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1) Boxers:

All kinds of sport were practised by youngsters in Minoan Crete. Bull leaping was considered the top sport but boxing, wrestling, gymnastics, running and archery were all taught to Minoan youngsters, beginning when they were about four or five. Both girls and boys learned all the skills. Note how little the boxing gloves these boxers wear have changed from the ones used today.

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2) Dolphins’ mural:

Dolphins were regarded as special and almost sacred by the Minoans, appearing in almost every painting of the sea or sailing. This mural decorates one of the rooms
in the great House at Knossos.

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3) Gold epiphany oval:

This golden oval is actually a ring. It shows the very centre of the secret ceremonies in The Grove, which Scamandronymous is so eager to witness. We can tell it is the centre of the ceremonies because first, the women are shown with very narrow featureless heads, meaning that they are communicating with the Goddess. That’s what the bare breasts mean too. Their woollen, flounced skirts are shown as moving, so we can tell their bodies are shaking. It is likely these women took some form of opium to enter their required states of ecstasy.

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4) Interior with two women talking:

This wall fresco, painted in Minoan times, shows clearly what the interior of their great Houses was
like. Here, one woman is visiting another. Both are dressed for the occasion, which would have been as pleasant a change from wearing their ordinary work clothes as it is today. Notice the tall, double-winged labrys in the background. The labrys was usually placed in rooms or near altars where Koré,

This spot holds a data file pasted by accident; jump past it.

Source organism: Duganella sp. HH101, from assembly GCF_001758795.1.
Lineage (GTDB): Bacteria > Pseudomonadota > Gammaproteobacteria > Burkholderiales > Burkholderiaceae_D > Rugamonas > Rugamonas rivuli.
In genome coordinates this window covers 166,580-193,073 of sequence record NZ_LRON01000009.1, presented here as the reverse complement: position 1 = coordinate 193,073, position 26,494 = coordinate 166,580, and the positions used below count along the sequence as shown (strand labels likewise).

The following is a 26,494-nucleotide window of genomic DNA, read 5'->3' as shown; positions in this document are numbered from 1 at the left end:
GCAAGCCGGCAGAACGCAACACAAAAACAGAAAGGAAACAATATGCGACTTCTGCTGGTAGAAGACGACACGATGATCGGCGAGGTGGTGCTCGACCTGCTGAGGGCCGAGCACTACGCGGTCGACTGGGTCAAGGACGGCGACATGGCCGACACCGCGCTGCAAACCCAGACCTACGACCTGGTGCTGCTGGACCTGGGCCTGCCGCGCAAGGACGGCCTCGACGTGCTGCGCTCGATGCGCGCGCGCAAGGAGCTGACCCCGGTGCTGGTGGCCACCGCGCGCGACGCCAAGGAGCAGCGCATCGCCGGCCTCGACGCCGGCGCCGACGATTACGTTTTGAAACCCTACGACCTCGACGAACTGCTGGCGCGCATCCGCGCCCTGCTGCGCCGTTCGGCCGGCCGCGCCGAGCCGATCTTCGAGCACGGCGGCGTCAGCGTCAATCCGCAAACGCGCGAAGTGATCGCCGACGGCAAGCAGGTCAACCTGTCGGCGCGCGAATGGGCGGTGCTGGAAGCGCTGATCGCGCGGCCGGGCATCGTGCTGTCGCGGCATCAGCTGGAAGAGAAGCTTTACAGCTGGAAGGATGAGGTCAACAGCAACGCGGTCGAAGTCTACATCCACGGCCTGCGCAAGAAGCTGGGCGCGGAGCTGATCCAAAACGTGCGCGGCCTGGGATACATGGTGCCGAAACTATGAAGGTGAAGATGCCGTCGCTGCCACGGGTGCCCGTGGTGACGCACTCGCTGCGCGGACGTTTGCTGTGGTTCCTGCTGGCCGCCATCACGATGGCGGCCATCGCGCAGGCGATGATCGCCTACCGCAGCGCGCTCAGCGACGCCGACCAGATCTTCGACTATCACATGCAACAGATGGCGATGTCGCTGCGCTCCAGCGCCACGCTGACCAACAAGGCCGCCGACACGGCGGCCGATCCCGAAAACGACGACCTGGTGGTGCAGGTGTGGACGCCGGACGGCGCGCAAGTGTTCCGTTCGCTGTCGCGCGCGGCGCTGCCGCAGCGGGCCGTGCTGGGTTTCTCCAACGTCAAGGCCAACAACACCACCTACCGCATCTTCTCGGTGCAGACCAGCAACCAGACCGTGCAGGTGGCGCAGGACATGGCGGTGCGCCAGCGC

the Moon Goddess, was celebrated.

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5) Medusa mask:

This very attractive gold mask is connected to Minoan times. It is of Medusa, whose hair was supposed to be made of snakes and whose eyes would turn you to stone! But that was a very tall tale built on the legends of the Snake Goddess in Days of Blood and Gold, who Praxinoa and Melina learned about in Sanctuary, when they were girls.

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6) Phaestos disc:

This disc is real, held in the Heraklion Museum in Heraklion, Crete. It has not yet been successfully translated – but in Days of Blood and Gold, it is the ‘story disc’ Mnasidica makes for Praxinoa. Try matching some of the symbols to the explanations Mnasidica gives.

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7) House interior:

This photograph is of a room decorated with a large fresco (of three women talking) on a wall adjacent to another wall with a large window in it. This gives you an idea of how painting was used in Minoan houses, much like today – except we frame and hang our paintings, rather than paint them right on the walls!

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8) Bull leapers:

Bull leaping was the most important sport of Minoan Crete. Only the fittest and most agile of young girls or boys were trained to leap the bulls. This mural is very large, occupying the entry wall near the Knossos gate, allowing the painter to show exactly how a leap took place. This is the scene described in Days of Blood and Gold , when Cybele cartwheels across Zeiaphus’ back.

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